Pittsburgh, Pennsylvania’s second-most populous city, had its general credit-rating raised three steps to A by Standard & Poor’s, which cited a restored structural balance in operations and rising reserve funds.
The new grade is S&P’s sixth-highest level and matches the city’s score from Fitch Ratings. Moody’s Investors Service puts Pittsburgh at A1, one step higher. S&P had ranked Pittsburgh two steps above junk.
“The city has demonstrated a proven ability to maintain an enhanced credit profile featuring improved financial management and planning, consistently favorable budget performance, and strong reserves and liquidity,” Andrew Teras, an S&P credit analyst in Boston, said in a statement released late yesterday.
Teras said Pittsburgh has favorable long-term prospects because of a deep and diverse economy. Once known as America’s Steel City, Pittsburgh has moved away from its Rustbelt heritage by expanding schools, universities and hospitals to replace mills and foundries. It has also been bolstered by a natural-gas boom in surrounding counties.
The city is a logistical hub for gas drillers, Wells Fargo & Co. economists said last year. Exploration and extraction using hydraulic fracturing, or fracking techniques have unlocked resources contained in shale rock formations around the nation. In May 2004, before the fracking boom, S&P rated Pittsburgh debt BB, two steps below investment grade and the lowest of any major U.S. city.
Teras also credited the Intergovernmental Cooperation Agency, a state oversight board formed in 2004, and the city’s coordinator under Pennsylvania’s Act 47 program, which aids financially distressed municipalities, for strengthening Pittsburgh’s finances.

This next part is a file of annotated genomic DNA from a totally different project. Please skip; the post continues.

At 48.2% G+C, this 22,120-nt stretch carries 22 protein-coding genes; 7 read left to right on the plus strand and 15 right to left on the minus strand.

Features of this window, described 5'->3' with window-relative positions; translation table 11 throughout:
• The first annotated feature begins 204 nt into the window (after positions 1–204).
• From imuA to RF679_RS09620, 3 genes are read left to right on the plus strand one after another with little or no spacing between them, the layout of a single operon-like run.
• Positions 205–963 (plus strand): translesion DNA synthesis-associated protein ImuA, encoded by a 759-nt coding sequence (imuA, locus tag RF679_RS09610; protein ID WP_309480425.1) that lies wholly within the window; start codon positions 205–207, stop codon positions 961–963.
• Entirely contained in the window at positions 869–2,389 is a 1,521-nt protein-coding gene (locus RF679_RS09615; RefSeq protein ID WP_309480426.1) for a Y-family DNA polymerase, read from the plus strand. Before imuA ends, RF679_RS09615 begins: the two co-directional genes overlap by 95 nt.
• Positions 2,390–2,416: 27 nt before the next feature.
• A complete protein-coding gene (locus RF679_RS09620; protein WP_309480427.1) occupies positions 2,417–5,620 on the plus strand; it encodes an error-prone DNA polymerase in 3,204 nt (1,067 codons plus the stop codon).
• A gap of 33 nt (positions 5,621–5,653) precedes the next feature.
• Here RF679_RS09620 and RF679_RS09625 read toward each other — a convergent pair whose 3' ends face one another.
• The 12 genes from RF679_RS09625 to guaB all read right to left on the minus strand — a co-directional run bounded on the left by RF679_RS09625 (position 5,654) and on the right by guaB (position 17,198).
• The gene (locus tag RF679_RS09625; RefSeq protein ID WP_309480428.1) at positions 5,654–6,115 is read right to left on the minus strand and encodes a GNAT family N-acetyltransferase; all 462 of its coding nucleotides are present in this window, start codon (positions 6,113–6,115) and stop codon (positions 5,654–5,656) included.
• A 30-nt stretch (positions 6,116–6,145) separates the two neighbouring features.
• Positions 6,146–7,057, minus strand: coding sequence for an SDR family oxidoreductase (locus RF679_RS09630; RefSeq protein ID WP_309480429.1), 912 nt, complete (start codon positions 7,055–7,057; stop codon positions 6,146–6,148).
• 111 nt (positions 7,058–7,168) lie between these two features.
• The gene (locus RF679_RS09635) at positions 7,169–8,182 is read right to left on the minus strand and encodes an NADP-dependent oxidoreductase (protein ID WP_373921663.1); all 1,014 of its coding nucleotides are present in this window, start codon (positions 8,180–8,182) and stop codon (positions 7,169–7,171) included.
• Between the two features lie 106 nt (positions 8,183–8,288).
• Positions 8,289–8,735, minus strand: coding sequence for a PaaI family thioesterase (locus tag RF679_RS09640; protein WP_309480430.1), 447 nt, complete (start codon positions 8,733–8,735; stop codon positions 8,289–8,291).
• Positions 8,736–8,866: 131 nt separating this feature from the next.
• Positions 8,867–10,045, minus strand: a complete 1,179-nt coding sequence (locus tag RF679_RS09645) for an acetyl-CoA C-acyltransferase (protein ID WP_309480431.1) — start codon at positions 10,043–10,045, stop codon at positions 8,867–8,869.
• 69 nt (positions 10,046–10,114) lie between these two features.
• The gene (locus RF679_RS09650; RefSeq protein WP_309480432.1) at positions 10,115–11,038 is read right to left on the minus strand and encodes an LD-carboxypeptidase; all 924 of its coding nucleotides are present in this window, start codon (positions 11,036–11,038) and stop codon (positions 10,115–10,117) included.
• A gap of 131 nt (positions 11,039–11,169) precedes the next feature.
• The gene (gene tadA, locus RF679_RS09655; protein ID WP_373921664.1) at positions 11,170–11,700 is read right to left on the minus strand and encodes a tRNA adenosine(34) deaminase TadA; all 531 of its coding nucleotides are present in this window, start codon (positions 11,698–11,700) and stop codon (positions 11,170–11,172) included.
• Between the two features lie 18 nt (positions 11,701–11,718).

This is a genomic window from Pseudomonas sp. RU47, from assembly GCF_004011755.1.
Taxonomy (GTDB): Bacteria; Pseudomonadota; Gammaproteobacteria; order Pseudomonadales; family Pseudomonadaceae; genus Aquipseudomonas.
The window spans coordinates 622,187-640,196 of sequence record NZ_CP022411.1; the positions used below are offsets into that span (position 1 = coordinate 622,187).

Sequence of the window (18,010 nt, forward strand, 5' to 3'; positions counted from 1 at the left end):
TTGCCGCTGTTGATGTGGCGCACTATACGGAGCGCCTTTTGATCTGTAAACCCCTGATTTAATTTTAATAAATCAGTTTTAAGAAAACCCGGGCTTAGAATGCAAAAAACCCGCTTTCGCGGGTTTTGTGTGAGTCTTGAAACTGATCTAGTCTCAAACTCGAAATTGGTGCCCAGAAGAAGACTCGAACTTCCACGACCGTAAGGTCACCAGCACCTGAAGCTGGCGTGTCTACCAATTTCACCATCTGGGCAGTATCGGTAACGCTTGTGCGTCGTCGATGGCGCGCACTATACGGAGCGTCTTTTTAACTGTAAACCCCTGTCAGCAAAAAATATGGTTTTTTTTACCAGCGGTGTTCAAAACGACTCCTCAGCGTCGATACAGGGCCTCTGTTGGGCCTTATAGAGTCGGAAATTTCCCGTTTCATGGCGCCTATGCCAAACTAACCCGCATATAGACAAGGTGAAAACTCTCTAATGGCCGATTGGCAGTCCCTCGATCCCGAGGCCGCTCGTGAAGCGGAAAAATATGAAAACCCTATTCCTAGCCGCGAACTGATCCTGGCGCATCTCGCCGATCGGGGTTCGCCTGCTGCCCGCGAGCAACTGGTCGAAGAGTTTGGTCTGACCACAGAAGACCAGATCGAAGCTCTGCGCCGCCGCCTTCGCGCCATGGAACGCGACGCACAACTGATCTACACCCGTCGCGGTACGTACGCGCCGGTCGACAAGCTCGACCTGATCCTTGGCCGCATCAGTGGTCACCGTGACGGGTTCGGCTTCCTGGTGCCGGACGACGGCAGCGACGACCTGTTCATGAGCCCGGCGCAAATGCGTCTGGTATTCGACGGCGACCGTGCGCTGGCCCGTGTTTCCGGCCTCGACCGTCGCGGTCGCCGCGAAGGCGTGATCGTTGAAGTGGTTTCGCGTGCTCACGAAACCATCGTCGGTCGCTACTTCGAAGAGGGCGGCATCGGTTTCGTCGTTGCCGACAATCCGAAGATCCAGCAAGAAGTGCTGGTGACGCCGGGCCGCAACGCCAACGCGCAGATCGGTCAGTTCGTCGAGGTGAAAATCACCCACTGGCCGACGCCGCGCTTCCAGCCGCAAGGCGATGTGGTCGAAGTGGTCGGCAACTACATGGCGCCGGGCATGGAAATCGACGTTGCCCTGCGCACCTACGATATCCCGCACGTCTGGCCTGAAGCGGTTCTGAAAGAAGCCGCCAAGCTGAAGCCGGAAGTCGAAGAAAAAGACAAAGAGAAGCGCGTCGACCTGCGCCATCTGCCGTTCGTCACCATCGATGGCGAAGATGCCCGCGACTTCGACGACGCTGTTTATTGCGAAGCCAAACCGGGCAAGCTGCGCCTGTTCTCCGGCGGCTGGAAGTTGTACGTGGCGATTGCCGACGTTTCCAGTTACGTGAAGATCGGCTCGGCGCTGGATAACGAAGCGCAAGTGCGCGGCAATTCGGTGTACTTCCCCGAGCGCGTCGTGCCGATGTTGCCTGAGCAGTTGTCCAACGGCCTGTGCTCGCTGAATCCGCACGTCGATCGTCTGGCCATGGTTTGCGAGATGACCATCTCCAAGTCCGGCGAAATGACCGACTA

The state oversight board, which approves the city’s budget and five-year financial plan, said in an April report there’s been “good progress” and the community is no longer at the brink of bankruptcy, where it was in 2003.
Still, Pittsburgh “continues to face many significant financial challenges,” such as debt consuming 19 percent of its budget, and a “dangerously underfunded” pension system, according to the overseer’s report. In addition, it said revelations of hidden police department accounts and credit cards linked to them underscore the need for a financial-management system to prevent abuse.
Mayor Luke Ravenstahl, 33, abruptly ended a re-election campaign in March and said he would leave office by year-end, citing job pressures and a federal corruption probe of the police department. He took office in September 2006. Marissa Doyle, his spokeswoman, didn’t respond to telephone calls and an e-mail seeking comment on the rating upgrade.
A Pittsburgh bond maturing in September 2018 traded yesterday at an average yield of 2.76 percent, 1.07 percentage points over benchmark debt of the same maturity, according to data compiled by Bloomberg.
To contact the reporter on this story: Romy Varghese in Philadelphia at email@example.com
To contact the editor responsible for this story: Stephen Merelman at firstname.lastname@example.org